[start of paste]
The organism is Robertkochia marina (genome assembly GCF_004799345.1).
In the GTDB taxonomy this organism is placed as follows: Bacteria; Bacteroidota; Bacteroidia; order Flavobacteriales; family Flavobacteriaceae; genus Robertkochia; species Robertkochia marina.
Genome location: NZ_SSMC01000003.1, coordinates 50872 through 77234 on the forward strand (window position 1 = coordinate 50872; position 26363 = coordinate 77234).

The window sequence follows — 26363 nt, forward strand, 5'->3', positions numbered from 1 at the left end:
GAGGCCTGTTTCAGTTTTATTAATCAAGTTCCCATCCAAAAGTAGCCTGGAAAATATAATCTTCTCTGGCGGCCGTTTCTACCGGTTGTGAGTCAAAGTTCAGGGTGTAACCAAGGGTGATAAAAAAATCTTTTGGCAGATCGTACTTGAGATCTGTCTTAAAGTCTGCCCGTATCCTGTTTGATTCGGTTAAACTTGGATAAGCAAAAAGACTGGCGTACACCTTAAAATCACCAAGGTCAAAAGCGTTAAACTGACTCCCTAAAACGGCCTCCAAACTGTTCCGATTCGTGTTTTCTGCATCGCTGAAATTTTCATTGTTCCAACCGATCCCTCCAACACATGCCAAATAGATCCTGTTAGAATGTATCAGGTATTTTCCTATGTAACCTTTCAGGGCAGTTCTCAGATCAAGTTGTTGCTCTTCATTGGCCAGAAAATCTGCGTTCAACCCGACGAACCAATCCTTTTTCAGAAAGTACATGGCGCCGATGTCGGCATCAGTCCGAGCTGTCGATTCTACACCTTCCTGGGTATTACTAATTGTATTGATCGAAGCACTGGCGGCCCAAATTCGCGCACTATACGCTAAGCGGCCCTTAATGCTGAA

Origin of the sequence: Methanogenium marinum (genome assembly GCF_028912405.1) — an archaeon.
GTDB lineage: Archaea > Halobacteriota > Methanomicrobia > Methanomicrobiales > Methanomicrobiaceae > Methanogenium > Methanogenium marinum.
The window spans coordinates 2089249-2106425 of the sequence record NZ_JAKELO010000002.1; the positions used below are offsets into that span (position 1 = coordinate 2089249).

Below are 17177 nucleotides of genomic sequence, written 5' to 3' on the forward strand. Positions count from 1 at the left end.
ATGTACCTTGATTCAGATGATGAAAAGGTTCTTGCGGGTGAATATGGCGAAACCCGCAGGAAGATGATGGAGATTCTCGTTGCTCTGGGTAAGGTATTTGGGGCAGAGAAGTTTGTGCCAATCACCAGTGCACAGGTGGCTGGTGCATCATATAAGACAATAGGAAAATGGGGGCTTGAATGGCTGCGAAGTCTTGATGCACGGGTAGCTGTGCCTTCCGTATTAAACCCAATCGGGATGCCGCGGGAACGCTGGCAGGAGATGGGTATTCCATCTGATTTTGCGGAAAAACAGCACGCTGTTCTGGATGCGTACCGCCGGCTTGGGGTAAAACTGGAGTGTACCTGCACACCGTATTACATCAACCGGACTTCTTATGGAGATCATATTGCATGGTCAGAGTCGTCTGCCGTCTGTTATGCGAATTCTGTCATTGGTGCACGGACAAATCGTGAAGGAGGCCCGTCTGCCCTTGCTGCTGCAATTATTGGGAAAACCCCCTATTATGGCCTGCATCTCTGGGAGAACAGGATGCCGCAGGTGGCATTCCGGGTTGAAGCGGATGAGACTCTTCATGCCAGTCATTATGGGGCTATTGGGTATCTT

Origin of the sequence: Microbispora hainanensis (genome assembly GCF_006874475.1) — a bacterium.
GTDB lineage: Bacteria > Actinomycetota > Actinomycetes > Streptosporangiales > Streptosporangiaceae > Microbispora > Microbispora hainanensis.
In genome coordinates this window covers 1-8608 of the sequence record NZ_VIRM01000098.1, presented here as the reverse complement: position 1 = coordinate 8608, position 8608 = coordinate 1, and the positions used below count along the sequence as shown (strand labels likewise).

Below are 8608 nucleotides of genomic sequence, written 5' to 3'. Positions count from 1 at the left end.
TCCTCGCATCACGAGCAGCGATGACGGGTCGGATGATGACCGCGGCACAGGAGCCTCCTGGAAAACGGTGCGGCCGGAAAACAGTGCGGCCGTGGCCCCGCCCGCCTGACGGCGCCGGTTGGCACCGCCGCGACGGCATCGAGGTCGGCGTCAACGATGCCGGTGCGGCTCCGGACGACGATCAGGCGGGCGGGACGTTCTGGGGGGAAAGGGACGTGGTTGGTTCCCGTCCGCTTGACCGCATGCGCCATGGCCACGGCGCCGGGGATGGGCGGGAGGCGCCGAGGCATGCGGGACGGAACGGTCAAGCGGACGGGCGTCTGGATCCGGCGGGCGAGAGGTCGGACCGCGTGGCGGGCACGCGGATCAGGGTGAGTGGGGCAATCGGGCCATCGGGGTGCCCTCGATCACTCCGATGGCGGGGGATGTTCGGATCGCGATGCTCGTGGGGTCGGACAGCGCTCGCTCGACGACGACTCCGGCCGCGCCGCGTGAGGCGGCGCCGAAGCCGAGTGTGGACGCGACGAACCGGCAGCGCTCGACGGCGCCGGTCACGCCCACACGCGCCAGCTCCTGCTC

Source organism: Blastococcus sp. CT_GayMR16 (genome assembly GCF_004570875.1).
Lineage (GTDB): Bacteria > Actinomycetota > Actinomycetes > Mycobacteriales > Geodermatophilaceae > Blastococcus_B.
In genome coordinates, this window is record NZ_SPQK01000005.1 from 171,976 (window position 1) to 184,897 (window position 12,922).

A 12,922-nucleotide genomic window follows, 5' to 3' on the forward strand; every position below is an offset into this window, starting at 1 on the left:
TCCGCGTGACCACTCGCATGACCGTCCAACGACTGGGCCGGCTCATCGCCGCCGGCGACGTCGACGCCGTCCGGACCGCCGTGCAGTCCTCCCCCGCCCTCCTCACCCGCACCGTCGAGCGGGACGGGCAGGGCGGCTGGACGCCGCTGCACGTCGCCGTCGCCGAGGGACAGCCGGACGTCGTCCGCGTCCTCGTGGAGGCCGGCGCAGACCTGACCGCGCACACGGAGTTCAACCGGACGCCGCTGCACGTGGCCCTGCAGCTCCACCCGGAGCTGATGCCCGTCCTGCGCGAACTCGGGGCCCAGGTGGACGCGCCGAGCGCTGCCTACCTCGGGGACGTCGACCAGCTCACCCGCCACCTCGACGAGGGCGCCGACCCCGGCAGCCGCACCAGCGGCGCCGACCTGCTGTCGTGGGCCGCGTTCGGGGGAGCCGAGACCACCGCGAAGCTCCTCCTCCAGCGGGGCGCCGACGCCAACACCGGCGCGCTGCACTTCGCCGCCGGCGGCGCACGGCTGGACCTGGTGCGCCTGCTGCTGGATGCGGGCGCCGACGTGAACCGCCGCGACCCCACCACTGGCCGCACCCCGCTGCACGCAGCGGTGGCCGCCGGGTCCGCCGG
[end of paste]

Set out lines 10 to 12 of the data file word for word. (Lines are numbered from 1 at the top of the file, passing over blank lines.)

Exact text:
ATGTACCTTGATTCAGATGATGAAAAGGTTCTTGCGGGTGAATATGGCGAAACCCGCAGGAAGATGATGGAGATTCTCGTTGCTCTGGGTAAGGTATTTGGGGCAGAGAAGTTTGTGCCAATCACCAGTGCACAGGTGGCTGGTGCATCATATAAGACAATAGGAAAATGGGGGCTTGAATGGCTGCGAAGTCTTGATGCACGGGTAGCTGTGCCTTCCGTATTAAACCCAATCGGGATGCCGCGGGAACGCTGGCAGGAGATGGGTATTCCATCTGATTTTGCGGAAAAACAGCACGCTGTTCTGGATGCGTACCGCCGGCTTGGGGTAAAACTGGAGTGTACCTGCACACCGTATTACATCAACCGGACTTCTTATGGAGATCATATTGCATGGTCAGAGTCGTCTGCCGTCTGTTATGCGAATTCTGTCATTGGTGCACGGACAAATCGTGAAGGAGGCCCGTCTGCCCTTGCTGCTGCAATTATTGGGAAAACCCCCTATTATGGCCTGCATCTCTGGGAGAACAGGATGCCGCAGGTGGCATTCCGGGTTGAAGCGGATGAGACTCTTCATGCCAGTCATTATGGGGCTATTGGGTATCTT

Origin of the sequence: Microbispora hainanensis (genome assembly GCF_006874475.1) — a bacterium.
GTDB lineage: Bacteria > Actinomycetota > Actinomycetes > Streptosporangiales > Streptosporangiaceae > Microbispora > Microbispora hainanensis.